The designer also confirmed that a genderless fragrance is imminent, and his perfume partners were in attendance. He also indicated the seed for a complete beauty line is also being planted.
Guests ascending the second floor devoted to the brand's expanding jewelry categories via the elevator smelled the signature house scent of rose and frankincense. The fine, heritage, and high jewelry offerings feature exquisite statement pieces and dainty daily styles in traditional Indian jewelry and contemporary interpretations featuring the brand's signature Indian tiger featured on jewelry and accessories.
On the third floor devoted to the designers' expanding leather goods offerings, guests such as Christian Louboutin, Linda Fargo, Fern Mallis, Jean-François Lesage, and Bollywood's finest such as Rani Mukerji, Ram and Gautami Kapoor, Simi Garewal, TV actress Roshni Chopra, as well as actress-slash-beauty queen, Sobhita Dhulipala, and Indian mega influencer and cosmetics entrepreneur, Diipa Büller-Khosla, arrived to find a Roman Emperor-worthy feast of international delicacies conceived of by collaborators Lovey and Puja Kapoor of Kookie Jar Kolkata. Guests needing to sit after touring the vast store and indulging in the smorgasbord accompanied by free-flowing Dom Pérignon and aged sipping whiskey sat on custom pattern velvet-covered antique settees and Venetian chairs. It was yet another way Mukherjee drew his guests into his magical emporium.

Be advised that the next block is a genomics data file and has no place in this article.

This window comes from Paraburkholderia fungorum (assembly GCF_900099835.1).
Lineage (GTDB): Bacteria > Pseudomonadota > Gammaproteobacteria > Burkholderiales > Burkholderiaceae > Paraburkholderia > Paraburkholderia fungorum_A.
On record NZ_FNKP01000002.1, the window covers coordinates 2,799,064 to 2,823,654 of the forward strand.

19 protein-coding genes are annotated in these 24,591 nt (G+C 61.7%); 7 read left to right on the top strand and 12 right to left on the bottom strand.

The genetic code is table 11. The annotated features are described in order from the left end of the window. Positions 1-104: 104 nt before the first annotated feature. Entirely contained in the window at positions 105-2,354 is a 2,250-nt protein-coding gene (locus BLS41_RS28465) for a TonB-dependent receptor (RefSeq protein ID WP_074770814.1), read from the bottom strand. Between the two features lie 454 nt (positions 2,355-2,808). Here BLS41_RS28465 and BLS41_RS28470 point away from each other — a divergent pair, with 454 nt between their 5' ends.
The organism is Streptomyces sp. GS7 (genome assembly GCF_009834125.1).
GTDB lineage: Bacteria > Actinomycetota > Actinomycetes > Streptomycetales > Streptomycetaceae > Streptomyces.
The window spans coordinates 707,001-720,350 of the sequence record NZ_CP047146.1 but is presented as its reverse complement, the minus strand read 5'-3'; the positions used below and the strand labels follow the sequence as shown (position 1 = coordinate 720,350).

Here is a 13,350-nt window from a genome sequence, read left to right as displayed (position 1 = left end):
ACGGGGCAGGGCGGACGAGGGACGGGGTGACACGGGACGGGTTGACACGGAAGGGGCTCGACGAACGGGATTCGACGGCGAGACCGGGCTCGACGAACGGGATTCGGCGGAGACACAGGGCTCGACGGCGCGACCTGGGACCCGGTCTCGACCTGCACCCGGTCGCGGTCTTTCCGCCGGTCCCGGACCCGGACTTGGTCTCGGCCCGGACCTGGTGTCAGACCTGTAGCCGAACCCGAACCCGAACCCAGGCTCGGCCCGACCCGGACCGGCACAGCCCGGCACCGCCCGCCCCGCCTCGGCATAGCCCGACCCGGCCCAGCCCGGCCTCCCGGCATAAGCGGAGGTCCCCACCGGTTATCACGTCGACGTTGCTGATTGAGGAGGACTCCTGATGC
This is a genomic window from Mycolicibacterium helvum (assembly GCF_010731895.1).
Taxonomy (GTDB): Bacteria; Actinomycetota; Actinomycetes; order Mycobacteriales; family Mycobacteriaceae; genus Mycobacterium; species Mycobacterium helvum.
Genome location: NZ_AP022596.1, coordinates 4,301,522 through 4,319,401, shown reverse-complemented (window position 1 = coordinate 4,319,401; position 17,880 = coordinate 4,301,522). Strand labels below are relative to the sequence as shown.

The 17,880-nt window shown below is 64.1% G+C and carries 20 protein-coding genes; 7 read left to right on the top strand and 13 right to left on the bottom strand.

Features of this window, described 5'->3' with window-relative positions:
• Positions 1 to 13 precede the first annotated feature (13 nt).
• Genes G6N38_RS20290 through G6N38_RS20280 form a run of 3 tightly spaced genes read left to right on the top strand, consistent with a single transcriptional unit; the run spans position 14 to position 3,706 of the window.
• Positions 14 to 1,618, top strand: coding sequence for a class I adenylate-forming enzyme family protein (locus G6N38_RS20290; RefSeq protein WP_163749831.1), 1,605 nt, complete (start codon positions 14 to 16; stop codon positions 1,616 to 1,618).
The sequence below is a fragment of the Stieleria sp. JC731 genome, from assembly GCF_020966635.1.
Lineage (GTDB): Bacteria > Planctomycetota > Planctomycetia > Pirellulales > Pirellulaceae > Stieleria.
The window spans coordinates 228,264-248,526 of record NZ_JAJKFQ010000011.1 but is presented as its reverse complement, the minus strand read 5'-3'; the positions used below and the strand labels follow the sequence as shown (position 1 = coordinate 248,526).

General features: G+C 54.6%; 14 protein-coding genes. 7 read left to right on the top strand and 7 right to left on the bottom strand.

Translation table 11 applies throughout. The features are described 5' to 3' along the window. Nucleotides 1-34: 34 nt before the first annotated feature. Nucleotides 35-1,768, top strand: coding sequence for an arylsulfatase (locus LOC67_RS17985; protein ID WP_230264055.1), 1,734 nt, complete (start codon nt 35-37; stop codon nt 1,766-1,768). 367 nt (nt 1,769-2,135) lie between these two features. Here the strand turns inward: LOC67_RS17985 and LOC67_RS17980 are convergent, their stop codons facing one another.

Fargo, senior vice-president of Bergdorf Goodman's fashion department, was on hand as the first U.S. retailer to carry the brand but also as an admirer of Mukherjee, whom she called a great and wise human.
"It feels like we are at the beginning of riding a wave where East and West are seeing each other for the first time," she said at the event, citing the recent Dior show and the Nita Mukesh Ambani Cultural Center fashion exhibit opening. The retailer attended with good friend jeweler Ranjana Khan on her fourth trip to the design-rich country.
"Once I started understanding India and the talent here, I wanted to introduce the U.S. to it, and in Sabyasachi, I couldn't have found a better person to do that with," she said. "He takes responsibility for his business and his designs but also for the country itself as a son of India," she added, hinting that expanding beyond the current jewelry offerings, she would like to see the retailer carry the other product lines.
Aiding the growth is Mukherjee's partner, Aditya Birla Fashion and Retail Ltd. ABFRL, as it is also known, is a growing billion-dollar Indian luxury conglomerate that purchased 51 percent of Sabyasachi in 2021. The Mumbai store makes four freestanding Sabyasachi locations, with the U.S. store opening just last October.